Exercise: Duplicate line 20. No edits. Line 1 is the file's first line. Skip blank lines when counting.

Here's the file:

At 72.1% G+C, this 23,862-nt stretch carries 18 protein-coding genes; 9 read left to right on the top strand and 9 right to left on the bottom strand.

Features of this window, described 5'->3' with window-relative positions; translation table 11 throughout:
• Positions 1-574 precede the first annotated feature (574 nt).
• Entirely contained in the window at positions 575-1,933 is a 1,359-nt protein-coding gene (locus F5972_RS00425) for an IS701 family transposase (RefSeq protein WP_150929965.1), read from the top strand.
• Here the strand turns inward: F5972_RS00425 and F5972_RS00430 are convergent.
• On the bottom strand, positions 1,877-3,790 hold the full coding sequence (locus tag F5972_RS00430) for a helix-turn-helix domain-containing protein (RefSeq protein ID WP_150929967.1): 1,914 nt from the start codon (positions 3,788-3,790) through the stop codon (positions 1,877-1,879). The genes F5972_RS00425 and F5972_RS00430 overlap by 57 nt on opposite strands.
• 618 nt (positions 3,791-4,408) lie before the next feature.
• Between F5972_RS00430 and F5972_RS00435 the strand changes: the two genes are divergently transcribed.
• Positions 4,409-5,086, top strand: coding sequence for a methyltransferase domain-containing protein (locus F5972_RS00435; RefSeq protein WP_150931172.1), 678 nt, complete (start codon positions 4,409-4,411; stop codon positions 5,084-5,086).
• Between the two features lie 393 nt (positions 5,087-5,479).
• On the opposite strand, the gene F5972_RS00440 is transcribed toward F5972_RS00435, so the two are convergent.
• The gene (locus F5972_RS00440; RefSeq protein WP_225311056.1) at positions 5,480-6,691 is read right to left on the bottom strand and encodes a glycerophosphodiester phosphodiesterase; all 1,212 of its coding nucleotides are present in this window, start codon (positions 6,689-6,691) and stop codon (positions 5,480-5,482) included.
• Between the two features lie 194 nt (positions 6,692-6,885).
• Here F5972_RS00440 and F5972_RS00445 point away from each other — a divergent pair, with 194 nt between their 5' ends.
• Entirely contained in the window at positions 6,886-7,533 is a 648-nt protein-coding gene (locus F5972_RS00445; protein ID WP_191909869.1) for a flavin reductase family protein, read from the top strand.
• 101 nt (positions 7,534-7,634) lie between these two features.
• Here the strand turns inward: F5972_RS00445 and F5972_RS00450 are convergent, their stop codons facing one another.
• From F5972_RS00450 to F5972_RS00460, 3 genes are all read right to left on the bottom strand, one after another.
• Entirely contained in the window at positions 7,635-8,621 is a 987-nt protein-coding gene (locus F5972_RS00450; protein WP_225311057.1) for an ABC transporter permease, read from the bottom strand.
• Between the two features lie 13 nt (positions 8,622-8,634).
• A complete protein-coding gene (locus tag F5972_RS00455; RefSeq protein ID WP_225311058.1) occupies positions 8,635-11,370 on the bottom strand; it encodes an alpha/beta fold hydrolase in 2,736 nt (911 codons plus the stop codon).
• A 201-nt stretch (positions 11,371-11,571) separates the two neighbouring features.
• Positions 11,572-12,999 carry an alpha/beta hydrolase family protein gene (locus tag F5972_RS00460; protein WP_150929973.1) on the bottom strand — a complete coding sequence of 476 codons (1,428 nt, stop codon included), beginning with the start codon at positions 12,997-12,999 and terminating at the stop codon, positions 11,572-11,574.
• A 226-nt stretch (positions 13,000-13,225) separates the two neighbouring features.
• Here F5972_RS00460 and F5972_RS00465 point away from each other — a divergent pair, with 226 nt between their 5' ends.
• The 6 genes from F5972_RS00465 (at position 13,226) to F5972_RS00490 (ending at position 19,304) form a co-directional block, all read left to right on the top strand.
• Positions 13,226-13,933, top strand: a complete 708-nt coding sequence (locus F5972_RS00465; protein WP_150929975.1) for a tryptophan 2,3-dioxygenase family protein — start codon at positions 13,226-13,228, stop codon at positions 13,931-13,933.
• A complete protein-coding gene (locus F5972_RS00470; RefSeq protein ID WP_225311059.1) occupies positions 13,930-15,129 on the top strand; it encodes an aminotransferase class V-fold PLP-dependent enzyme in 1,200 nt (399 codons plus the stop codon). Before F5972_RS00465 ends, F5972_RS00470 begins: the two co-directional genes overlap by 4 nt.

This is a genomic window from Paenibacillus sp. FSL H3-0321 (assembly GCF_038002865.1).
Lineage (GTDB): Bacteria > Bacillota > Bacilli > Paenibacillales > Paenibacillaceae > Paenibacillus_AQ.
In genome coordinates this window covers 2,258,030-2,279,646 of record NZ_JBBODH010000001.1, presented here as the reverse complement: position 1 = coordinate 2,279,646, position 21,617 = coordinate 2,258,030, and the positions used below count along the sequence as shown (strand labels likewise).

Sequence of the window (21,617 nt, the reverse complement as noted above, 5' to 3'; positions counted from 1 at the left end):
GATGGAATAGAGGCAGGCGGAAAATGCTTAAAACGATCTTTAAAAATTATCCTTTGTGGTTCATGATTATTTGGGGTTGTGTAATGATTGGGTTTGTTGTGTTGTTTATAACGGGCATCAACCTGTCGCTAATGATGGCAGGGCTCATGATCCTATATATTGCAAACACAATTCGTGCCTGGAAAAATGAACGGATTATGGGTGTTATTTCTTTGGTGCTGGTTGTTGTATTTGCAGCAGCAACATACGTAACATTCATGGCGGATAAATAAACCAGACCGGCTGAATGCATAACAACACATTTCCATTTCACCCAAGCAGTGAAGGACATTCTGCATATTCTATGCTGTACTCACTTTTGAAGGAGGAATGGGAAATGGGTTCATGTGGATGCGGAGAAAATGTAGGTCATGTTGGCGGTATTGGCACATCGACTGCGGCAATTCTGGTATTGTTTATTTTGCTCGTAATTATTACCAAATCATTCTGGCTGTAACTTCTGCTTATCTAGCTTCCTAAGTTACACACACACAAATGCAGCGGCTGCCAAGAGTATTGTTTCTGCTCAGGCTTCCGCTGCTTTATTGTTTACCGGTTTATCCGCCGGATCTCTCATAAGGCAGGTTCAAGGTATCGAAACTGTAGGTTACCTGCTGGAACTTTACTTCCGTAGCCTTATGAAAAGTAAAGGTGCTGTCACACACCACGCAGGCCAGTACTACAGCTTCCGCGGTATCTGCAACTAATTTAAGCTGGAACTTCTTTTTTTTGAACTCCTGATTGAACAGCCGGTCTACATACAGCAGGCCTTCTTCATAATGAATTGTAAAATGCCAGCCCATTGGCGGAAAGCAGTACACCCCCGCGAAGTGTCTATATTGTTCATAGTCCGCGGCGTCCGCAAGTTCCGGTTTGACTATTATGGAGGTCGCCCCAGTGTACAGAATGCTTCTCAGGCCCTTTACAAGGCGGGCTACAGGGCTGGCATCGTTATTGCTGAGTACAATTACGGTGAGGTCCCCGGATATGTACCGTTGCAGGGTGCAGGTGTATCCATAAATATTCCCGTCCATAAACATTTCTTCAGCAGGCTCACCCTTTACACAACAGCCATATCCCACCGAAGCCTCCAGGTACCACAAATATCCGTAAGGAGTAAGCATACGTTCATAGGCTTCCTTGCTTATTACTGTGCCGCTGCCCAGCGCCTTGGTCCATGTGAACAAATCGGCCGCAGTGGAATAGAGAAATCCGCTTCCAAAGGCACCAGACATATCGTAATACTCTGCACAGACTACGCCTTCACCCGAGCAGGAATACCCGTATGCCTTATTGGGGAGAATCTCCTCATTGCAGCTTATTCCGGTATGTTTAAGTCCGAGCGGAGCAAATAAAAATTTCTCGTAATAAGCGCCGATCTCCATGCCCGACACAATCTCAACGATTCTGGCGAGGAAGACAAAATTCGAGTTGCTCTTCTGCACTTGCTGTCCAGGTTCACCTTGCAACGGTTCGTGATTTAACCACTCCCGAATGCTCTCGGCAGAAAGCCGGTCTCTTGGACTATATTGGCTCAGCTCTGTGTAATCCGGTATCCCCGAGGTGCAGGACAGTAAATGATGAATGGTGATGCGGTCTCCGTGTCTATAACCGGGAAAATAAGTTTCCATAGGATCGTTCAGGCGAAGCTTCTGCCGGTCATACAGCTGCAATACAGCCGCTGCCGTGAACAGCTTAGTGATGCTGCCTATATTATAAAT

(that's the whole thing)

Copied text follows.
• Between the two features lie 13 nt (positions 8,622-8,634).